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From:	"Travis S. Casey" <efindel at io.com>
To:	mud-dev at null.net
Subject: [MUD-Dev]  Modeling spells/skills as collections of affects

On Wed, 10 Sep 1997, Shawn Halpenny wrote:

[about helping others]

> Perhaps the grouping system could be used.  If you are in the same group
> and in the same place as Bubba and you've typed "help bubba" or somesuch,
> your stats are merged with Bubba's whenever the digging action is
> performed.  I seriously doubt this would work in all cases and could lead
> to an occasionally unwanted situation where Bubba doesn't have say, the
> intelligence to learn a spell, but if Boffo decides to "help bubba" as
> Bubba's learning the spell, suddenly he could catch on.  That example was
> rather weak, but it illustrates the possibility of situations where you
> wouldn't want helping someone to benefit that person in such a blatant
> fashion.  How to distinguish the situations?

You could keep information about what helping does for each task, 
possibly keeping it by general task type.  For example, you could 
keep data on how to figure out how much a helper helps, with a limit
on how much total help can be given.

Strength tasks:
add:  helper's Str  (I'm assuming a linear scale for examples)
limit:  none
flags:  none

learning a skill:
add:  max((helper's Int + skill) - (learner's Int + skill)), 0, helper's
      Cha/2, helper's Wis/2)
limit:  learner's Int/2
flags:  exclusive (i.e., only the best helper counts)

Thus, anyone can help you with a strength task, but only someone whose
Intelligence+skill in a skill is better than yours can help you learn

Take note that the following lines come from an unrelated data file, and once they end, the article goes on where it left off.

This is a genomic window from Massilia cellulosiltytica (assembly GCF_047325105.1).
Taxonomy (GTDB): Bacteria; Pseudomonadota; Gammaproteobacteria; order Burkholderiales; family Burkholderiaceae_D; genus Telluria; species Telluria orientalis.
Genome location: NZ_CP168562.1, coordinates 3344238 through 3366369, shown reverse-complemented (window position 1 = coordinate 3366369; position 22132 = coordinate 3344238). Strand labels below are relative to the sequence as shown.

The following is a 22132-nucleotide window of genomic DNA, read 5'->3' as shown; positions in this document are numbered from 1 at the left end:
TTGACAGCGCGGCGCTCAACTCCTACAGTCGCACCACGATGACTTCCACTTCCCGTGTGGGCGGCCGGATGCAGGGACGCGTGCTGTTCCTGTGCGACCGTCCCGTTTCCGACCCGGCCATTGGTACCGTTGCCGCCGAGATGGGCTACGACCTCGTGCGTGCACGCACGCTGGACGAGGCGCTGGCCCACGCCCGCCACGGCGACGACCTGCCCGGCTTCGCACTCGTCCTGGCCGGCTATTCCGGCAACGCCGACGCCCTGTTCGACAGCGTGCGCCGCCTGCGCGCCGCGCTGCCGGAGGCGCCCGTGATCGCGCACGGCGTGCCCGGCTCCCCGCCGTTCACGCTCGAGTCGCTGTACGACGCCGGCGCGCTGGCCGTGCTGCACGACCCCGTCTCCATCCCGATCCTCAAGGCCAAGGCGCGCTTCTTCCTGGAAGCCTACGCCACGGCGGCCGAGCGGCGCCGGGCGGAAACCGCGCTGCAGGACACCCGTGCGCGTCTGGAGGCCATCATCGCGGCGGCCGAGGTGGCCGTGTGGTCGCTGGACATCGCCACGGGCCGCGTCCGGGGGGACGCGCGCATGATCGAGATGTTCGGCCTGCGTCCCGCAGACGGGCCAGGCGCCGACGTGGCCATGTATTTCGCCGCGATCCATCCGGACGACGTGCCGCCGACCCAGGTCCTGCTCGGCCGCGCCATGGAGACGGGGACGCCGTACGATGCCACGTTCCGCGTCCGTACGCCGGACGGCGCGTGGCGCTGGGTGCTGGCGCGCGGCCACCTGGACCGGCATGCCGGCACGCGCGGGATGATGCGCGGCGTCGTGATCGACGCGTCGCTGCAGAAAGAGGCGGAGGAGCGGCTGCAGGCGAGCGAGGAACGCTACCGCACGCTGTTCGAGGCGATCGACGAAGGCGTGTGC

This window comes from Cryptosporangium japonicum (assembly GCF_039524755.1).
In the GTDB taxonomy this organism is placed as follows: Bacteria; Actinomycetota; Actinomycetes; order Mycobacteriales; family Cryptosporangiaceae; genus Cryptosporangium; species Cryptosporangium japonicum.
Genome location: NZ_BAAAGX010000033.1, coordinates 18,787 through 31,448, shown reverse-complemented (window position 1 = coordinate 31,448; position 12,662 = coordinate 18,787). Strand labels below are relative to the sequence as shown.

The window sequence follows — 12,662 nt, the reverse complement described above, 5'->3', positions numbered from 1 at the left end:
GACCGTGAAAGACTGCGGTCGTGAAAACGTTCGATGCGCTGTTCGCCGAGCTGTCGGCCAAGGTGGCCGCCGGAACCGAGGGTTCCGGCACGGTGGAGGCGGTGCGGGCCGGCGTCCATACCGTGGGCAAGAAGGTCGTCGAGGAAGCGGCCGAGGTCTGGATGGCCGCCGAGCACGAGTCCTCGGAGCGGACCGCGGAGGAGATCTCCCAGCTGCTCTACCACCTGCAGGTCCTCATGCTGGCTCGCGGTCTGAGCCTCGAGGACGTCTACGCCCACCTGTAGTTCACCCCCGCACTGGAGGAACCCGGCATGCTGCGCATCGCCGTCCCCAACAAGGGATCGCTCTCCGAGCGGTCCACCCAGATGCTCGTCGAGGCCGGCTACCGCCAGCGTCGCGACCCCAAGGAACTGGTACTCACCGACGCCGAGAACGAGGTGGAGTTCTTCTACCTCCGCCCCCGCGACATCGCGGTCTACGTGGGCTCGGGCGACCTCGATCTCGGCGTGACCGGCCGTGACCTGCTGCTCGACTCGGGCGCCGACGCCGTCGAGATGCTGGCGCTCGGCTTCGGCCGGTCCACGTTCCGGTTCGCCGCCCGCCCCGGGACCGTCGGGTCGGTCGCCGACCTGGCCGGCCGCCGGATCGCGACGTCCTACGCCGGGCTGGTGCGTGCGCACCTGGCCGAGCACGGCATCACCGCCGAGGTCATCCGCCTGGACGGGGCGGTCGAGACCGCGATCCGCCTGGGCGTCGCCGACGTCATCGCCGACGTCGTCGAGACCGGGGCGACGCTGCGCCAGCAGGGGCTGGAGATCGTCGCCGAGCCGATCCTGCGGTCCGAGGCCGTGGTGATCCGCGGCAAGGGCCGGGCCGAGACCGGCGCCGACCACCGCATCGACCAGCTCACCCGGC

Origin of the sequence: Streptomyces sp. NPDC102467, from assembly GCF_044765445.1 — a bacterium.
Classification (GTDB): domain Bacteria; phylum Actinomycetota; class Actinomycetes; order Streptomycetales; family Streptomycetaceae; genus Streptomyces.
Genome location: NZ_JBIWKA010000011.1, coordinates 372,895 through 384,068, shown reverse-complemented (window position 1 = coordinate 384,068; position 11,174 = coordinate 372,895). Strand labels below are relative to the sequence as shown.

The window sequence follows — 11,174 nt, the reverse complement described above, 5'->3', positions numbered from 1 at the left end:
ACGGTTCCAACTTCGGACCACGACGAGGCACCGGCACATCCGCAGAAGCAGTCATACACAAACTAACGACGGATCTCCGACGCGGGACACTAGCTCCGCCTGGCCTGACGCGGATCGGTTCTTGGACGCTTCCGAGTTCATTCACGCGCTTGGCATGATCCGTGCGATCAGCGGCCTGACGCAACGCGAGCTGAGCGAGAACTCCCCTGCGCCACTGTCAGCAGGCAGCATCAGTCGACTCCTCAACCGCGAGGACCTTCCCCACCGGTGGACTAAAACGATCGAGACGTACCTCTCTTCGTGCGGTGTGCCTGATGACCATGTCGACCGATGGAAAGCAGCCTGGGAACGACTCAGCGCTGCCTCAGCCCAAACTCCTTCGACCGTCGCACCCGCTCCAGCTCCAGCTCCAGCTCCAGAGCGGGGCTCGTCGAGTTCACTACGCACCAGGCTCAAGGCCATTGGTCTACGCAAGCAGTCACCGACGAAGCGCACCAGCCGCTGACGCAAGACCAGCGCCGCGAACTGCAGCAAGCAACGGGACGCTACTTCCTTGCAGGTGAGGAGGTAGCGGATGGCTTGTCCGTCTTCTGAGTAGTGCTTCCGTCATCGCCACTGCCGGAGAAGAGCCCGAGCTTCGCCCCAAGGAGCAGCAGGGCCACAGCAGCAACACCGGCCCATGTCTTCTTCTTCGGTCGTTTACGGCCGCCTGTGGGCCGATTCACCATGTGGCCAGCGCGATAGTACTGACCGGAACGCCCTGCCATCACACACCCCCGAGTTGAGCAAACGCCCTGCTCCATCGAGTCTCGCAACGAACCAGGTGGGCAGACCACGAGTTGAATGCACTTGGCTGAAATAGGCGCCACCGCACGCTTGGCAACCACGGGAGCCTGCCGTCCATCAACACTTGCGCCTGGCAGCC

a skill.  (I threw Charisma and Wisdom in there as limiting factors...
in order to make a good teacher, someone should be able to keep the 
student's attention and be patient.)  However, no amount of help will
help the student past a certain point -- thus the limit.  The 
"exclusive" flag on learning isn't strictly realistic, but it's more
realistic than letting several mediocre teachers add up to one 
excellent teacher.

What can characters be helped with?  Well, many paper RPGs differentiate
between tasks and actions.  Basically, an action is something
that is done very quickly and that someone else can't help with:  for
example, a single swing of your sword at any enemy.  A task takes place
over time and others can help with it:  e.g., moving a rock, picking a
lock, or learning a new skill.  The same idea may be useful for helping
to decide what can and can't be helped with on a mud.

--
       |\      _,,,---,,_        Travis S. Casey  <efindel at io.com>
 ZZzz  /,`.-'`'    -.  ;-;;,_   No one agrees with me.  Not even me.
      |,4-  ) )-,_..;\ (  `'-'  Keeper of the rec.games.design FAQ:
     '---''(_/--'  `-'\_)      http://www.io.com/~efindel/design.html






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